Triple-negative breast cancer cell line sensitivity to englerin A identifies a new, targetable subtype

Corena V. Grant, Chase M. Carver, Shayne D. Hastings, Karthik Ramachandran, Madesh Muniswamy, April L Risinger, John A. Beutler, Susan L Mooberry

Research output: Contribution to journalArticle

Abstract

Purpose: Triple-negative breast cancers (TNBCs) represent a heterogeneous group of tumors. The lack of targeted therapies combined with the inherently aggressive nature of TNBCs results in a higher relapse rate and poorer overall survival. We evaluated the heterogeneity of TNBC cell lines for TRPC channel expression and sensitivity to cation-disrupting drugs. Methods: The TRPC1/4/5 agonist englerin A was used to identify a group of TNBC cell lines sensitive to TRPC1/4/5 activation and intracellular cation disruption. Quantitative RT-PCR, the sulforhodamine B assay, pharmacological inhibition, and siRNA-mediated knockdown approaches were employed. Epifluorescence imaging was performed to measure intracellular Ca2+ and Na+ levels. Mitochondrial membrane potential changes were monitored by confocal imaging. Results: BT-549 and Hs578T cells express high levels of TRPC4 and TRPC1/4, respectively, and are exquisitely, 2000- and 430-fold, more sensitive to englerin A than other TNBC cell lines. While englerin A caused a slow Na+ and nominal Ca2+ accumulation in Hs578T cells, it elicited rapid increases in cytosolic Ca2+ levels that triggered mitochondrial depolarization in BT-549 cells. Interestingly, BT-549 and Hs578T cells were also more sensitive to digoxin as compared to other TNBC cell lines. Collectively, these data reveal TRPC1/4 channels as potential biomarkers of TNBC cell lines with dysfunctional mechanisms of cation homeostasis and therefore sensitivity to cardiac glycosides. Conclusions: The sensitivity of BT-549 and Hs578T cells to englerin A and digoxin suggests a subset of TNBCs are highly susceptible to cation disruption and encourages investigation of TRPC1 and TRPC4 as potential new biomarkers of sensitivity to cardiac glycosides.

Original languageEnglish (US)
JournalBreast Cancer Research and Treatment
DOIs
StatePublished - Jan 1 2019

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Triple Negative Breast Neoplasms
Cell Line
Cations
Cardiac Glycosides
Digoxin
lissamine rhodamine B
Biomarkers
englerin A
Mitochondrial Membrane Potential
Small Interfering RNA
Homeostasis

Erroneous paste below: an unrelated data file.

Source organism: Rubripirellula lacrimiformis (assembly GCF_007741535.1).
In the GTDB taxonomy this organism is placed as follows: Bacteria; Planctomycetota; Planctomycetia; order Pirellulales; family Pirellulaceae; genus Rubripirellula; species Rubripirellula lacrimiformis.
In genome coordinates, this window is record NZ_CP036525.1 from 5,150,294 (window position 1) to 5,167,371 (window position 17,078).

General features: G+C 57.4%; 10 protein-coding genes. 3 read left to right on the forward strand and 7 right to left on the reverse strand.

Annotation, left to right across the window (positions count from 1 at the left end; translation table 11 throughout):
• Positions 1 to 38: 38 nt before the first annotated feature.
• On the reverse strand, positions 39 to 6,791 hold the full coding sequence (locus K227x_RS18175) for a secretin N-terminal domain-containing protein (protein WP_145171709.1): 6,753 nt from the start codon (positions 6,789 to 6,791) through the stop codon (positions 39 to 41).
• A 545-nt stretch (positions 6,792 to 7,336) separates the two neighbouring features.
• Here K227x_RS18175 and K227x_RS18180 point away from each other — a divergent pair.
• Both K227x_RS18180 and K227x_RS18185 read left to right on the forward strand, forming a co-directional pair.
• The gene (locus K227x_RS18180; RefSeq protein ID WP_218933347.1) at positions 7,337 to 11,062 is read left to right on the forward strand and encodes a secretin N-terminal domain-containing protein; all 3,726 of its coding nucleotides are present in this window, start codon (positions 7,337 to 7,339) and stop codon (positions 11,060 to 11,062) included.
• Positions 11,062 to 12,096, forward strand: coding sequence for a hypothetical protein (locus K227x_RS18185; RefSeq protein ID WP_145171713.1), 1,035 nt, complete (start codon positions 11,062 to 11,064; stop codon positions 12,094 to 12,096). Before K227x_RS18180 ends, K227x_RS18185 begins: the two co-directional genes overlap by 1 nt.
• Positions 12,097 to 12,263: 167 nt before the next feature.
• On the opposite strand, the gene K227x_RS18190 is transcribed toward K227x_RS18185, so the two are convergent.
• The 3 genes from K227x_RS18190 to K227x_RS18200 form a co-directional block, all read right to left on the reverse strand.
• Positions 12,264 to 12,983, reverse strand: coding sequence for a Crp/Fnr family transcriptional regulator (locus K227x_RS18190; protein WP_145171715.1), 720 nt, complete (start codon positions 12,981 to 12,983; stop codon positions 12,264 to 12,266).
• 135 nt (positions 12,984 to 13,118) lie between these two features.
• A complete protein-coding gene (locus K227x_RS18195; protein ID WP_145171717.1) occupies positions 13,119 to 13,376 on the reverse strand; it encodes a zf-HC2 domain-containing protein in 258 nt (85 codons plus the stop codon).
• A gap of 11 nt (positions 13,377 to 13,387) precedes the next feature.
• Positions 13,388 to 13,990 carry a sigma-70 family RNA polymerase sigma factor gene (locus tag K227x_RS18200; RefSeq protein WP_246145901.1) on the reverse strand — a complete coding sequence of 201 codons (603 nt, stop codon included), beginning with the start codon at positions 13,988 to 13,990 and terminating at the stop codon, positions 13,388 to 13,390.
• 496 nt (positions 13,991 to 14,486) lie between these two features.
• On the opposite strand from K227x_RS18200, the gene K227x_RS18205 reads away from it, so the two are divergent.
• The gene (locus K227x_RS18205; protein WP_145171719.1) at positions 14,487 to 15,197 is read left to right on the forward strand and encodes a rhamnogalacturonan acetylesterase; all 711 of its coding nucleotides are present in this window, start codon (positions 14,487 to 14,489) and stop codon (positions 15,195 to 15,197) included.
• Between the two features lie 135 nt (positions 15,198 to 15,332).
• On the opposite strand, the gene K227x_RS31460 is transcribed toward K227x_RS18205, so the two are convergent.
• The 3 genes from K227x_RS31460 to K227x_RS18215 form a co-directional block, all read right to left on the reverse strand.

Pharmacology
Recurrence
Polymerase Chain Reaction

Keywords

  • Cation disruption
  • Digoxin
  • Englerin A
  • Triple-negative breast cancer
  • TRPC1/4/5

ASJC Scopus subject areas

  • Oncology
  • Cancer Research

Cite this

Triple-negative breast cancer cell line sensitivity to englerin A identifies a new, targetable subtype. / Grant, Corena V.; Carver, Chase M.; Hastings, Shayne D.; Ramachandran, Karthik; Muniswamy, Madesh; Risinger, April L; Beutler, John A.; Mooberry, Susan L.

In: Breast Cancer Research and Treatment, 01.01.2019.

Research output: Contribution to journalArticle

Grant, Corena V. ; Carver, Chase M. ; Hastings, Shayne D. ; Ramachandran, Karthik ; Muniswamy, Madesh ; Risinger, April L ; Beutler, John A. ; Mooberry, Susan L. / Triple-negative breast cancer cell line sensitivity to englerin A identifies a new, targetable subtype. In: Breast Cancer Research and Treatment. 2019.
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abstract = "Purpose: Triple-negative breast cancers (TNBCs) represent a heterogeneous group of tumors. The lack of targeted therapies combined with the inherently aggressive nature of TNBCs results in a higher relapse rate and poorer overall survival. We evaluated the heterogeneity of TNBC cell lines for TRPC channel expression and sensitivity to cation-disrupting drugs. Methods: The TRPC1/4/5 agonist englerin A was used to identify a group of TNBC cell lines sensitive to TRPC1/4/5 activation and intracellular cation disruption. Quantitative RT-PCR, the sulforhodamine B assay, pharmacological inhibition, and siRNA-mediated knockdown approaches were employed. Epifluorescence imaging was performed to measure intracellular Ca2+ and Na+ levels. Mitochondrial membrane potential changes were monitored by confocal imaging. Results: BT-549 and Hs578T cells express high levels of TRPC4 and TRPC1/4, respectively, and are exquisitely, 2000- and 430-fold, more sensitive to englerin A than other TNBC cell lines. While englerin A caused a slow Na+ and nominal Ca2+ accumulation in Hs578T cells, it elicited rapid increases in cytosolic Ca2+ levels that triggered mitochondrial depolarization in BT-549 cells. Interestingly, BT-549 and Hs578T cells were also more sensitive to digoxin as compared to other TNBC cell lines. Collectively, these data reveal TRPC1/4 channels as potential biomarkers of TNBC cell lines with dysfunctional mechanisms of cation homeostasis and therefore sensitivity to cardiac glycosides. Conclusions: The sensitivity of BT-549 and Hs578T cells to englerin A and digoxin suggests a subset of TNBCs are highly susceptible to cation disruption and encourages investigation of TRPC1 and TRPC4 as potential new biomarkers of sensitivity to cardiac glycosides.",